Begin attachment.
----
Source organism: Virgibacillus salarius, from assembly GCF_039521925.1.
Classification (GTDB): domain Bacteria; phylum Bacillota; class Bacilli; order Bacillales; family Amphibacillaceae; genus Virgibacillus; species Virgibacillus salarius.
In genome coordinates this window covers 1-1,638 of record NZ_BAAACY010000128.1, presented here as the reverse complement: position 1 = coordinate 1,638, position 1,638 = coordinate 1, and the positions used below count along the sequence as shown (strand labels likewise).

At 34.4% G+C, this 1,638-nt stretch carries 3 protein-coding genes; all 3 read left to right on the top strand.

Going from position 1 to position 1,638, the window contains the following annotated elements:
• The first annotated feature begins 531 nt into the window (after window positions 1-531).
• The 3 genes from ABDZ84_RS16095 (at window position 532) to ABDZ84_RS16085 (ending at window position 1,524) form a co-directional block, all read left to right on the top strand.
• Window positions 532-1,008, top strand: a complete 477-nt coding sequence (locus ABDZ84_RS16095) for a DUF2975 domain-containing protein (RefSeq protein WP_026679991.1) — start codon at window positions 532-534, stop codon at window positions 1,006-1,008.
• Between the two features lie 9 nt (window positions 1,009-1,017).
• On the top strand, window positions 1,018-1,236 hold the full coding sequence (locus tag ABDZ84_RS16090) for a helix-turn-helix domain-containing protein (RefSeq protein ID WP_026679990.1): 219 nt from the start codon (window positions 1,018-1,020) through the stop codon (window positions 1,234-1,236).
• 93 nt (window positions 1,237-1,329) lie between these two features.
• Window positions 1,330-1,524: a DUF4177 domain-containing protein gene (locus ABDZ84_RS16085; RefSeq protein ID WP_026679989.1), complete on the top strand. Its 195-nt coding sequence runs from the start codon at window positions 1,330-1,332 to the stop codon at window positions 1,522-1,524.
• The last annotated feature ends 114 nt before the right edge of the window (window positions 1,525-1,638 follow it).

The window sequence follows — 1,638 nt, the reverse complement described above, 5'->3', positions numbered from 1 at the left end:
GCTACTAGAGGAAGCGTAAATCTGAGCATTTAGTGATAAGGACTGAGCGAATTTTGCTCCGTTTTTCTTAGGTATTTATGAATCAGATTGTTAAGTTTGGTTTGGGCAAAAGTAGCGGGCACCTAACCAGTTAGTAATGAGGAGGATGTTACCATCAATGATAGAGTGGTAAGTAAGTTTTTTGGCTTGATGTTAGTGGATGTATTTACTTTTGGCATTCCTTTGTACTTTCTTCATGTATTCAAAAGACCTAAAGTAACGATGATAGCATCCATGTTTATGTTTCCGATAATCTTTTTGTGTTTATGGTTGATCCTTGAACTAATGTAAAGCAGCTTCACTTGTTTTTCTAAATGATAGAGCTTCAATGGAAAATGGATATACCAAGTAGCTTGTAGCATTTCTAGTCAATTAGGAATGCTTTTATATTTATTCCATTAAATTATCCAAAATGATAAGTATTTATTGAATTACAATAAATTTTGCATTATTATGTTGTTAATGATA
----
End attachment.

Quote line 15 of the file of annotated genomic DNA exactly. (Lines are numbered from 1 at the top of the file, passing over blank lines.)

GCTACTAGAGGAAGCGTAAATCTGAGCATTTAGTGATAAGGACTGAGCGAATTTTGCTCCGTTTTTCTTAGGTATTTATGAATCAGATTGTTAAGTTTGGTTTGGGCAAAAGTAGCGGGCACCTAACCAGTTAGTAATGAGGAGGATGTTACCATCAATGATAGAGTGGTAAGTAAGTTTTTTGGCTTGATGTTAGTGGATGTATTTACTTTTGGCATTCCTTTGTACTTTCTTCATGTATTCAAAAGACCTAAAGTAACGATGATAGCATCCATGTTTATGTTTCCGATAATCTTTTTGTGTTTATGGTTGATCCTTGAACTAATGTAAAGCAGCTTCACTTGTTTTTCTAAATGATAGAGCTTCAATGGAAAATGGATATACCAAGTAGCTTGTAGCATTTCTAGTCAATTAGGAATGCTTTTATATTTATTCCATTAAATTATCCAAAATGATAAGTATTTATTGAATTACAATAAATTTTGCATTATTATGTTGTTAATGATA